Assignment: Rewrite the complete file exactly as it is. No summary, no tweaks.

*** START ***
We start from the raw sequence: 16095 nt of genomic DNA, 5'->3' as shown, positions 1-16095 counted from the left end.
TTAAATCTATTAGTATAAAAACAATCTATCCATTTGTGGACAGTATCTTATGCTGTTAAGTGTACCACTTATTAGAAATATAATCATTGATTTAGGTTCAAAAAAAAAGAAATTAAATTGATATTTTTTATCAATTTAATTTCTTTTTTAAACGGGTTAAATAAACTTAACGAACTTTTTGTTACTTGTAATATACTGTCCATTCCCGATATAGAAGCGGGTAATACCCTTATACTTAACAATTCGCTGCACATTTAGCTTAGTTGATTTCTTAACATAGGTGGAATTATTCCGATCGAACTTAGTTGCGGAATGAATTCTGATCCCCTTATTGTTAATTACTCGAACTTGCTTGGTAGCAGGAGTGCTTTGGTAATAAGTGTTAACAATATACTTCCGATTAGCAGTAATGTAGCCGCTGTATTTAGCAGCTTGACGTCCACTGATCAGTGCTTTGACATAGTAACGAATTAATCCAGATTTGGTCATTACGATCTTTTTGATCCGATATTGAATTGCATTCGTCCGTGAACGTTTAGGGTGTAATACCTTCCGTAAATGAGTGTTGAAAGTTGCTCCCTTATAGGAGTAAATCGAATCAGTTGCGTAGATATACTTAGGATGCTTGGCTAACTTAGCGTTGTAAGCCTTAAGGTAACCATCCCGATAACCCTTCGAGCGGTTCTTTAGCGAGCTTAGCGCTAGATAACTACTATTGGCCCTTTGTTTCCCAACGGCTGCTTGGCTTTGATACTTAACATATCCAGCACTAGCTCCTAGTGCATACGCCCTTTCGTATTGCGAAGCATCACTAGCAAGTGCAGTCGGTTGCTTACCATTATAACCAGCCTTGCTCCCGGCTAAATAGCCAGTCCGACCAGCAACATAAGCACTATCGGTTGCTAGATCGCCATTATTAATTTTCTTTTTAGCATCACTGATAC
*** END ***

We start from the raw sequence: 16095 nt of genomic DNA, 5'->3' as shown, positions 1-16095 counted from the left end.
TTAAATCTATTAGTATAAAAACAATCTATCCATTTGTGGACAGTATCTTATGCTGTTAAGTGTACCACTTATTAGAAATATAATCATTGATTTAGGTTCAAAAAAAAAGAAATTAAATTGATATTTTTTATCAATTTAATTTCTTTTTTAAACGGGTTAAATAAACTTAACGAACTTTTTGTTACTTGTAATATACTGTCCATTCCCGATATAGAAGCGGGTAATACCCTTATACTTAACAATTCGCTGCACATTTAGCTTAGTTGATTTCTTAACATAGGTGGAATTATTCCGATCGAACTTAGTTGCGGAATGAATTCTGATCCCCTTATTGTTAATTACTCGAACTTGCTTGGTAGCAGGAGTGCTTTGGTAATAAGTGTTAACAATATACTTCCGATTAGCAGTAATGTAGCCGCTGTATTTAGCAGCTTGACGTCCACTGATCAGTGCTTTGACATAGTAACGAATTAATCCAGATTTGGTCATTACGATCTTTTTGATCCGATATTGAATTGCATTCGTCCGTGAACGTTTAGGGTGTAATACCTTCCGTAAATGAGTGTTGAAAGTTGCTCCCTTATAGGAGTAAATCGAATCAGTTGCGTAGATATACTTAGGATGCTTGGCTAACTTAGCGTTGTAAGCCTTAAGGTAACCATCCCGATAACCCTTCGAGCGGTTCTTTAGCGAGCTTAGCGCTAGATAACTACTATTGGCCCTTTGTTTCCCAACGGCTGCTTGGCTTTGATACTTAACATATCCAGCACTAGCTCCTAGTGCATACGCCCTTTCGTATTGCGAAGCATCACTAGCAAGTGCAGTCGGTTGCTTACCATTATAACCAGCCTTGCTCCCGGCTAAATAGCCAGTCCGACCAGCAACATAAGCACTATCGGTTGCTAGATCGCCATTATTAATTTTCTTTTTAGCATCACTGATAC